Gap also expects the renewed momentum for its boldface logo to benefit Gap Teen, an apparel vertical it launched in early 2020 to cater to tween and teen girls.

"We have our kids' back-to-school campaign, but we wanted to do something disruptive for back-to-school for teens," Alderete explained. "And this crowdsourcing job was our teen approach."

Teens love #tinytops

The teen retailer Aeropostale is leaning into a similar viral experience it had with its crop tops.

The hashtag "#tinytops" started blowing up on TikTok in early April, and some of Aeropostale's merchandise was in the mix, alongside that of American Eagle and Abercrombie & Fitch. The trend refers to crop tops, which have exploded in popularity in recent months, especially among tweens and teens who are pairing the skin-baring shirts with high-waisted and looser-fitting bottoms.

"It's very '90s, Y2K — as the bottoms get bigger with more volume, that's when the tops get tinier and smaller," said Natalie Levy, president and chief merchandise officer at Aeropostale's parent, SPARC.

Source: SPARC PR
Aeropostale found itself trending on TikTok when the hashtag "#tinytops" went viral among fashion influencers.

After some TikTok posts started going viral, including one by Lexi Hidalgo, who has more than 1.6 million followers, people were not only visiting Aeropostale's website in search of the crop tops, but they also came into stores asking employees specifically for "TikTok items," Levy said.

Aeropostale reacted fast. It now has sections of its stores devoted to clothing that's gone viral on TikTok: Crop tops, baggy denim and oversized sweatpants. Those will remain throughout back-to-school season.

"What's great is we aren't paying for celebrity influencers or talent ... it just happened organically," Levy added. "We're really authentic about it."

Some retailers, though, have taken the approach of directly tapping big-name talent. Abercrombie & Fitch's Hollister brand debuted a new line of clothing called Social Tourist, in a partnership with TikTok superstars Dixie and Charli D'Amelio. Terms of the deal were never disclosed, but Abercrombie said it has a multiyear deal with the sisters, who combined have more than 170 million followers.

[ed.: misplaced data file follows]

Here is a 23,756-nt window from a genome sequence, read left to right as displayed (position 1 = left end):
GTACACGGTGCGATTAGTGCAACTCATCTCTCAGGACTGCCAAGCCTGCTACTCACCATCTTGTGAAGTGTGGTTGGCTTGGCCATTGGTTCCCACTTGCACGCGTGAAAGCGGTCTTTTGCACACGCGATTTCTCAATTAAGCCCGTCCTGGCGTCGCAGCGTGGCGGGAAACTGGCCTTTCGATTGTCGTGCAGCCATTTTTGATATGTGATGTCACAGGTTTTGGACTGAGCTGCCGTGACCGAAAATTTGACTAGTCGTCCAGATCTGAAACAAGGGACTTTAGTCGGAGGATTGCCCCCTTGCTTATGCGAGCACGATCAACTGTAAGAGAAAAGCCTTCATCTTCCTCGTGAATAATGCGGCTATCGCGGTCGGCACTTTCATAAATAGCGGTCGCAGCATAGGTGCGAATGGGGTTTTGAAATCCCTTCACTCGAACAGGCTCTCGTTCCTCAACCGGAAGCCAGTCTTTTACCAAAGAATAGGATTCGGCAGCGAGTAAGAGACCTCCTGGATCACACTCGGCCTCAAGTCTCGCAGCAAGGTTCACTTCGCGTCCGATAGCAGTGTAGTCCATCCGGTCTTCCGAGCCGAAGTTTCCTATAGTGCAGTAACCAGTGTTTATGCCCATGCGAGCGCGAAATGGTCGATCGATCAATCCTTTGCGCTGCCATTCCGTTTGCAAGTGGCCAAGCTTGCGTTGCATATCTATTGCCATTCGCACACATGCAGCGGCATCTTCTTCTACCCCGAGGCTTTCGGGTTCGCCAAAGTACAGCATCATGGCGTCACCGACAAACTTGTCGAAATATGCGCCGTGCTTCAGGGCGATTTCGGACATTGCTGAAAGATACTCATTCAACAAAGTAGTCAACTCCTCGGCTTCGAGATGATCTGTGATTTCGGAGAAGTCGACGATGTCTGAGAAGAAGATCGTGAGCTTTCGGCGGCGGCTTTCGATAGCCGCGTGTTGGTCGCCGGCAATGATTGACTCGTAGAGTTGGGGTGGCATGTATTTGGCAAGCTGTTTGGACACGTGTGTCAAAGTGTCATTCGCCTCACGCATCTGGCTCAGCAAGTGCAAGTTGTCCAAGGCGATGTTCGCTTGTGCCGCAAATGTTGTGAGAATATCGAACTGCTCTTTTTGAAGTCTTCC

Sharing ideas with a stranger

According to one Gen Z expert, letting content flourish organically might be the best approach to reach consumers under the age of 24.

Hana Ben-Shabat, founder of the advisory and research firm Gen Z Planet, said that many younger TikTok users prefer seeing posts from so-called micro- or nano-influencers, who might only have a couple hundred or thousand followers. They feel as if these people, unlike the D'Amelio sisters, are much more relatable, she said.

"This is a generation that is seeking authenticity in everything they do," said Ben-Shabat, who is also the author of the upcoming book "Gen Z 360: Preparing for the Inevitable Change in Culture, Work, and Commerce." "Tiktok is a platform that allows you to go there and be yourself. 'Be yourself' is the Gen Z mantra. There's no doubt about it."

"And what is the best way to express individuality? Beauty and fashion," she said.

Across all generations, though, there's clearly a growing buy-in from people to shop directly from social media apps.

Social commerce sales in the United States are forecast to rise 35.8% this year to $36.62 billion, according to eMarketer. This would mark a slight deceleration from year-over-year growth of 38.9% in 2020, eMarketer said, when the Covid pandemic kept more people at home and shopping from their phones. EMarketer defines social commerce as products or services ordered via social networks, such as Facebook, Instagram, Pinterest and TikTok.

The U.S. lags in comparison with China, which is expected to see social commerce sales eclipse $351.65 billion in 2021, according to eMarketer's data.

EMarketer doesn't break out social commerce spending by generation. But it's worth noting that TikTok usage among teens is still growing, relative to other social platforms. TikTok is now teens' second-favorite social media app, according to a survey of 7,000 teens from Feb. 19 to March 24 by Piper Sandler. It's stealing share from Instagram and Snapchat.

And earlier this month, TikTok announced that in the coming weeks it will be rolling out the option to all users to create videos as long as 3 minutes. The shift could make the app even more appealing to influencers and creators hoping to share longer-form content, such as longer fashion hauls or beauty tutorials.

Forty-one percent of back-to-school shoppers are planning to use social media platforms to help them decide what to buy before going back to the classroom, according to a Deloitte survey of 1,200 consumers. That's the highest percentage Deloitte has tracked in the six years it has asked this question.

"People are attracted to the idea of another stranger sharing ideas, whether it's their fashion style or just their thoughts," 43-year-old Leinbach said about her daughters spending time on TikTok.

"Users of TikTok don't want to see brands trying to push something to them. They're looking to influencers for inspiration," she added. "They also, in many ways, feel as if they're their own influencers within their smaller networks."